Flight STS-107 (113)
President Regan stood at a podium and spoke to the people of the world, as people in his position often do. But there was something different about this speech. This time he had the attention of a 16 year old kid in a medium sized country town half a world away.
“The future,” he said “does not belong to the fainthearted, it belongs to the brave.”
Earlier that day thousands, maybe millions of school students across the united states, and many in other countries, had sat in front of television sets to watch the spectacle that is the launch of a Space Shuttle. They had been joined by the same sixteen year old,
At sixteen actually having the motivation to get out of bed to go to school can be the stuff of fairy-tails. But this 16 year old started many days far earlier than necessary. Almost as many days as there had been Shuttle launches. It had become almost ritual. But it was a ritual that came to an end, or at least saw a two year hiatus as a result of the events of that day. Monday, the 29th of January 1986. >>>
I’m a space geek – I think anyone who has visited this site more than once knows that (so that would make, maybe 5 people). I have been all my life. When I sat there that morning and saw the Challenger destroyed, I was stunned. My head spun and my heart sank.
I didn’t know the names of the astronauts. I didn’t even know what the mission that they were setting out on that day was for. All I knew is that another group of incredibly lucky and daring humans were breaking away from the Earth and further exploring what ‘Space’ had to offer.
I still hardly ever miss watching a launch and I often catch the shuttle landings – however being less of a spectacle than the launch, the landings are often overlooked by the media, at least here in Australia.
I knew that Columbia’s mission was almost over, I knew that they’d be returning soon. I wasn’t sure when, and I wasn’t sure that there’d be any coverage of it shown here. But, as luck (you could say) had it, I was working on some design work fairly late on Sunday morning and at around 3:00 am I wandered into the lounge to take a break and surf the ‘news channels’.
I was sixteen again. My eyes welled and my mouth hung open.
In much the same circumstances that had found me in front of the television set to see the ill fated launch of Challenger in 1986, I had taken a place in front of the television 5 years earlier. That’s when the ritual began.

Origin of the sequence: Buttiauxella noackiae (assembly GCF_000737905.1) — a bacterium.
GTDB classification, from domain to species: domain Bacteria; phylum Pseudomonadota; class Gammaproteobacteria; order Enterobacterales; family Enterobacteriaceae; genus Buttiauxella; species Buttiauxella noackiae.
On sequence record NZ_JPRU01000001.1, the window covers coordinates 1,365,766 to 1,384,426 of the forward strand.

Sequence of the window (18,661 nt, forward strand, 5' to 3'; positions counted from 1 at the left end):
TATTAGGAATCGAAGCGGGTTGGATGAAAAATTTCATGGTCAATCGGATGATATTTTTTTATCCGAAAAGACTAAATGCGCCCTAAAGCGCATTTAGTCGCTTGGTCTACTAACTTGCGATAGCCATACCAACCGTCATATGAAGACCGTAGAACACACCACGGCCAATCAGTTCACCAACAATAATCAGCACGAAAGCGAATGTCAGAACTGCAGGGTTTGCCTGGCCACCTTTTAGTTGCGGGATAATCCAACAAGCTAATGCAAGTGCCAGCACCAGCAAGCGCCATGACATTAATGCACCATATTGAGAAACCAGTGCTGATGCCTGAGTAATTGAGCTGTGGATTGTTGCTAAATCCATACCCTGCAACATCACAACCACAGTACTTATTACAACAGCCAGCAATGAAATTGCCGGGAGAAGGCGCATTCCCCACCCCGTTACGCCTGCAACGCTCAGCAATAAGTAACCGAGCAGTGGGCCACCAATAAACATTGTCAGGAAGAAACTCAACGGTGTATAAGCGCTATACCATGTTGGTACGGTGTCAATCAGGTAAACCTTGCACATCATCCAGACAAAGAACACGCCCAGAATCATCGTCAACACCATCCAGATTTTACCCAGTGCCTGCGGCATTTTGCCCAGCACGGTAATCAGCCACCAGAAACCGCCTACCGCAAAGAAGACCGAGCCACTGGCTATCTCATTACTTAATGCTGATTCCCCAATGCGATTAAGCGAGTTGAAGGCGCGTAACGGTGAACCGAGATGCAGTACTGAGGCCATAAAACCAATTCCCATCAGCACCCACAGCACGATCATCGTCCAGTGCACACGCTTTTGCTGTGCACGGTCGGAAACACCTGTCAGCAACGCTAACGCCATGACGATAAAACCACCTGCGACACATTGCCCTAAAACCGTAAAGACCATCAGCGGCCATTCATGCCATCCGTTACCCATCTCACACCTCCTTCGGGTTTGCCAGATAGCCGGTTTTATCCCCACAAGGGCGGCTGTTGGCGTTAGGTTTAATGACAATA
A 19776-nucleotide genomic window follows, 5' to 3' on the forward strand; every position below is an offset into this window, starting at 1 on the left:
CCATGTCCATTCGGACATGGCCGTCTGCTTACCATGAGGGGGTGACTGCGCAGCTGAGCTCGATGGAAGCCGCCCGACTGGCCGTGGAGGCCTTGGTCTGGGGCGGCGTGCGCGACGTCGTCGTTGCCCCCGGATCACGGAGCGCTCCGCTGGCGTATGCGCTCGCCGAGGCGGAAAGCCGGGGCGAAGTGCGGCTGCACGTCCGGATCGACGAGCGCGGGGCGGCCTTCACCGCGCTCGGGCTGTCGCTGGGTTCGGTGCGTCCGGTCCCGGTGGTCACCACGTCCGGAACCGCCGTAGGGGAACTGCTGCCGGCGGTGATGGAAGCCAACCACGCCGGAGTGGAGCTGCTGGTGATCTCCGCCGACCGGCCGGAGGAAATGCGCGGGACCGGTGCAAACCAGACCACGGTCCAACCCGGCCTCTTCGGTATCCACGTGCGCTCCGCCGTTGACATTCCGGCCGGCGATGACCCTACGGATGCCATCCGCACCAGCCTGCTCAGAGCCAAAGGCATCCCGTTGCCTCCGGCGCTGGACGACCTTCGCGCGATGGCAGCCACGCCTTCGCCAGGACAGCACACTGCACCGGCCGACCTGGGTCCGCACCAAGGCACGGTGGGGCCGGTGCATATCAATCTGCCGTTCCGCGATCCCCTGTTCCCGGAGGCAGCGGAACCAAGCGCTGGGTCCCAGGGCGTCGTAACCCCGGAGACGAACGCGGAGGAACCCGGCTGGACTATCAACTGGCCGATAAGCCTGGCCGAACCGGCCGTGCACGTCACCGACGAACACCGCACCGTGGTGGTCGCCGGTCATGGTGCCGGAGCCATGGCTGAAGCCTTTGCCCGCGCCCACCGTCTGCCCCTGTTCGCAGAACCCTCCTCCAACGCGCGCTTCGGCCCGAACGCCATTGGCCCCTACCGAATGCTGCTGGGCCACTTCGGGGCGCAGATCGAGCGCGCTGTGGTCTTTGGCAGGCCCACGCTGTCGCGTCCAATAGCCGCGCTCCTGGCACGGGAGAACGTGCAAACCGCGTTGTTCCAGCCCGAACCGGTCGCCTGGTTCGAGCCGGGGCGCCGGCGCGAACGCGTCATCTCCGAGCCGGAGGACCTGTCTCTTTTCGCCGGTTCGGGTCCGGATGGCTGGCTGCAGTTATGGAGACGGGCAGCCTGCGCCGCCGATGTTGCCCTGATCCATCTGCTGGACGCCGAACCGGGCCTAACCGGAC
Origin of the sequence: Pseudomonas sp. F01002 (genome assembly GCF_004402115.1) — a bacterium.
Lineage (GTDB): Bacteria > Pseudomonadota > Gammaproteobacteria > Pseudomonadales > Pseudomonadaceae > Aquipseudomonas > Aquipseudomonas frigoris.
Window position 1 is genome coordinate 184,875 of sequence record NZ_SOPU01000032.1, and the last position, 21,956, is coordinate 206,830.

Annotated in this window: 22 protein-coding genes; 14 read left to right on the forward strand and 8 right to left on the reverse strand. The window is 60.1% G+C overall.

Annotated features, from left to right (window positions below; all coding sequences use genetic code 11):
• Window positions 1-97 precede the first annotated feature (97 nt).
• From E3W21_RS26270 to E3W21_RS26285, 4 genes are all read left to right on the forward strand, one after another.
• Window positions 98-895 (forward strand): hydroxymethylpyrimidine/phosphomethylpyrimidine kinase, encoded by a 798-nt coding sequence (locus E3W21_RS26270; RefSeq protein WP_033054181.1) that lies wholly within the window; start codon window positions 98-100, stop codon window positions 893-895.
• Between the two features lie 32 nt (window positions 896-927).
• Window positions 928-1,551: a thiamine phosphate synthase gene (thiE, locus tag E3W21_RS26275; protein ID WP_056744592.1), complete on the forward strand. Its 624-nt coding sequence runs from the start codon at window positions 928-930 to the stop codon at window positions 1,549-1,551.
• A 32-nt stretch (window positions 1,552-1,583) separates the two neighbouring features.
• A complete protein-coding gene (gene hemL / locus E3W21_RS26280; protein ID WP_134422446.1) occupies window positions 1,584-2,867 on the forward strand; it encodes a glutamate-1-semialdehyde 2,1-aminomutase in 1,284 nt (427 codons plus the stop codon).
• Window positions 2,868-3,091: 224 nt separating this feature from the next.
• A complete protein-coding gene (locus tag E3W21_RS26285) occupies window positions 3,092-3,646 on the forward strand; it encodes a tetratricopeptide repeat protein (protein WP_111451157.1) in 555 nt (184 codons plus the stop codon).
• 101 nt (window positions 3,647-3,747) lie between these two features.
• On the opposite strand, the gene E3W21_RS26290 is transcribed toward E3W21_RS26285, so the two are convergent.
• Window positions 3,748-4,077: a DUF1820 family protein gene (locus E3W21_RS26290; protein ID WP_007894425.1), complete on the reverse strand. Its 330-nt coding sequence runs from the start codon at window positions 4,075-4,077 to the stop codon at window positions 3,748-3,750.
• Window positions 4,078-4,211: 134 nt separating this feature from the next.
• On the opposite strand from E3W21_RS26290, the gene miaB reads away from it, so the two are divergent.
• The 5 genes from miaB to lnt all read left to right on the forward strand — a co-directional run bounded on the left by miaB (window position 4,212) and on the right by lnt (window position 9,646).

In 1981 I watched as the 32nd manned flight into space left the launch pad with John W Young and Robert L Crippen at the controls. OV-102’s mission was pretty much one to ‘test’ the new craft. This was something new – This was a Space Ship. This was no rocket, no tin can on top of a missile – This was the goods! Named after the Boston, Massachusetts based sloop captained by American Robert Gray, this was the first reusable space craft. This was Columbia’s maiden voyage.
I remember watching the launch like it was yesterday. However it took me many years to understand why I was and am so taken by the space program, It’s something that I don’t consider often. I was confused about the feelings of sorrow and loss that came to me in 1986. But I think I understand them a little more as I revisit those feelings as a result of the events of Sunday morning.
My family, particularly my mother, has little time for the Space program and believes that there are better places to put the money that goes into maintaining such a program. They wont understand this, but I do. I think I understand now why I feel so ‘attached’ to the space programs run by nations around the world.
We live in a vast, relatively unknown universe. And yet we are trapped on this tiny ball that is the planet Earth. Some may argue that this is our home, but, to me, a man imprisoned in paradise is still a prisoner. The brave men and women of the worlds space programs, who venture out into space are the evidence that we are not trapped and that we not prisoners on this tiny ball.
If there is a God, may he bless the crew of Columbia flight STS-107 (113) and even if not, let us never forget what these amazing people sacrificed to give us a glimpse over the wall.
Commander Rick D. Husband
Pilot William C. McCool
Payload Commander Michael P. Anderson
Payload Specialist Ilan Ramon
Mission Specialist Kalpana Chawla
Mission Specialist David M. Brown
Mission Specialist Laurel B. Clark